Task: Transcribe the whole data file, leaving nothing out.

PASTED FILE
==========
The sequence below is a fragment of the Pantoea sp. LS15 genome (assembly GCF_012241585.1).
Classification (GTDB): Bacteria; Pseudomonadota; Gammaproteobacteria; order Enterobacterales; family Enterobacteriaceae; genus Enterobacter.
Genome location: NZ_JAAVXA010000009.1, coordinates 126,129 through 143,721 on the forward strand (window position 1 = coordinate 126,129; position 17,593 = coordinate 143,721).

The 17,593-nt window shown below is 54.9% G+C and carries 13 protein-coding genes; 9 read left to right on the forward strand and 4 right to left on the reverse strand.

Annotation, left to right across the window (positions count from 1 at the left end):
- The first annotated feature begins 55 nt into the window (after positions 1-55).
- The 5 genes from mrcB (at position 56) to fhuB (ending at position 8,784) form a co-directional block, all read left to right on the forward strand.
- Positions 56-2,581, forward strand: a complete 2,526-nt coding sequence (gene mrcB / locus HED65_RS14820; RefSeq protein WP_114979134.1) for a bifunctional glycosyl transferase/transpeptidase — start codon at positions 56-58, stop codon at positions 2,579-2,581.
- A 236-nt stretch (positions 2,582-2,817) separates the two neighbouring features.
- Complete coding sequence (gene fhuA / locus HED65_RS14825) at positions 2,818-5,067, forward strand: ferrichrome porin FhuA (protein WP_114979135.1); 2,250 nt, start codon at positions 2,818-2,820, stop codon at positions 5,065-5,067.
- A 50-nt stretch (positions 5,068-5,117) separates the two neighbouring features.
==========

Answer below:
The sequence below is a fragment of the Pantoea sp. LS15 genome (assembly GCF_012241585.1).
Classification (GTDB): Bacteria; Pseudomonadota; Gammaproteobacteria; order Enterobacterales; family Enterobacteriaceae; genus Enterobacter.
Genome location: NZ_JAAVXA010000009.1, coordinates 126,129 through 143,721 on the forward strand (window position 1 = coordinate 126,129; position 17,593 = coordinate 143,721).

The 17,593-nt window shown below is 54.9% G+C and carries 13 protein-coding genes; 9 read left to right on the forward strand and 4 right to left on the reverse strand.

Annotation, left to right across the window (positions count from 1 at the left end):
- The first annotated feature begins 55 nt into the window (after positions 1-55).
- The 5 genes from mrcB (at position 56) to fhuB (ending at position 8,784) form a co-directional block, all read left to right on the forward strand.
- Positions 56-2,581, forward strand: a complete 2,526-nt coding sequence (gene mrcB / locus HED65_RS14820; RefSeq protein WP_114979134.1) for a bifunctional glycosyl transferase/transpeptidase — start codon at positions 56-58, stop codon at positions 2,579-2,581.
- A 236-nt stretch (positions 2,582-2,817) separates the two neighbouring features.
- Complete coding sequence (gene fhuA / locus HED65_RS14825) at positions 2,818-5,067, forward strand: ferrichrome porin FhuA (protein WP_114979135.1); 2,250 nt, start codon at positions 2,818-2,820, stop codon at positions 5,065-5,067.
- A 50-nt stretch (positions 5,068-5,117) separates the two neighbouring features.